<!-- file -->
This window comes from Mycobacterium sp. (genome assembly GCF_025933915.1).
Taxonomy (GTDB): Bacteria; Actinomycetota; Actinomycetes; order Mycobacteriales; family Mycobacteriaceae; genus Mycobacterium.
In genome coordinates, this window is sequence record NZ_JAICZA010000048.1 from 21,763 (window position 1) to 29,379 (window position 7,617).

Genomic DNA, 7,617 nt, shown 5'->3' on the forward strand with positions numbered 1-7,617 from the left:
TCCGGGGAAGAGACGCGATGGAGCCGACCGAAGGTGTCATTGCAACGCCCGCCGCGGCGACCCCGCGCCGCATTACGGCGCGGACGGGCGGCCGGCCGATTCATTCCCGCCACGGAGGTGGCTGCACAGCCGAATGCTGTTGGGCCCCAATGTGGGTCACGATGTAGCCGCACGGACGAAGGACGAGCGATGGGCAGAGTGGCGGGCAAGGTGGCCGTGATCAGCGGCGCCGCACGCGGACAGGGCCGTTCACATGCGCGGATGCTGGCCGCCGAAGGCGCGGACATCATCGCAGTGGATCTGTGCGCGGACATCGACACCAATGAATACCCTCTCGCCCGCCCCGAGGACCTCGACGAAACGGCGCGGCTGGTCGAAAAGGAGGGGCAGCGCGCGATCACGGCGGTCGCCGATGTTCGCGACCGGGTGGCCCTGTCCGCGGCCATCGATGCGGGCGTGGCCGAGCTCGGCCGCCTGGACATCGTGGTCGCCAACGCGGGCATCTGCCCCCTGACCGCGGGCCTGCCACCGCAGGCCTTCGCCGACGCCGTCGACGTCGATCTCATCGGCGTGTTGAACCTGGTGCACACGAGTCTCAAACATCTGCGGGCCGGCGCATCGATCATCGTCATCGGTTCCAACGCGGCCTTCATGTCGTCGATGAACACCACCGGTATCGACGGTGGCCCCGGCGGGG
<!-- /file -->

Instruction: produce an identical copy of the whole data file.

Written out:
This window comes from Mycobacterium sp. (genome assembly GCF_025933915.1).
Taxonomy (GTDB): Bacteria; Actinomycetota; Actinomycetes; order Mycobacteriales; family Mycobacteriaceae; genus Mycobacterium.
In genome coordinates, this window is sequence record NZ_JAICZA010000048.1 from 21,763 (window position 1) to 29,379 (window position 7,617).

Genomic DNA, 7,617 nt, shown 5'->3' on the forward strand with positions numbered 1-7,617 from the left:
TCCGGGGAAGAGACGCGATGGAGCCGACCGAAGGTGTCATTGCAACGCCCGCCGCGGCGACCCCGCGCCGCATTACGGCGCGGACGGGCGGCCGGCCGATTCATTCCCGCCACGGAGGTGGCTGCACAGCCGAATGCTGTTGGGCCCCAATGTGGGTCACGATGTAGCCGCACGGACGAAGGACGAGCGATGGGCAGAGTGGCGGGCAAGGTGGCCGTGATCAGCGGCGCCGCACGCGGACAGGGCCGTTCACATGCGCGGATGCTGGCCGCCGAAGGCGCGGACATCATCGCAGTGGATCTGTGCGCGGACATCGACACCAATGAATACCCTCTCGCCCGCCCCGAGGACCTCGACGAAACGGCGCGGCTGGTCGAAAAGGAGGGGCAGCGCGCGATCACGGCGGTCGCCGATGTTCGCGACCGGGTGGCCCTGTCCGCGGCCATCGATGCGGGCGTGGCCGAGCTCGGCCGCCTGGACATCGTGGTCGCCAACGCGGGCATCTGCCCCCTGACCGCGGGCCTGCCACCGCAGGCCTTCGCCGACGCCGTCGACGTCGATCTCATCGGCGTGTTGAACCTGGTGCACACGAGTCTCAAACATCTGCGGGCCGGCGCATCGATCATCGTCATCGGTTCCAACGCGGCCTTCATGTCGTCGATGAACACCACCGGTATCGACGGTGGCCCCGGCGGGG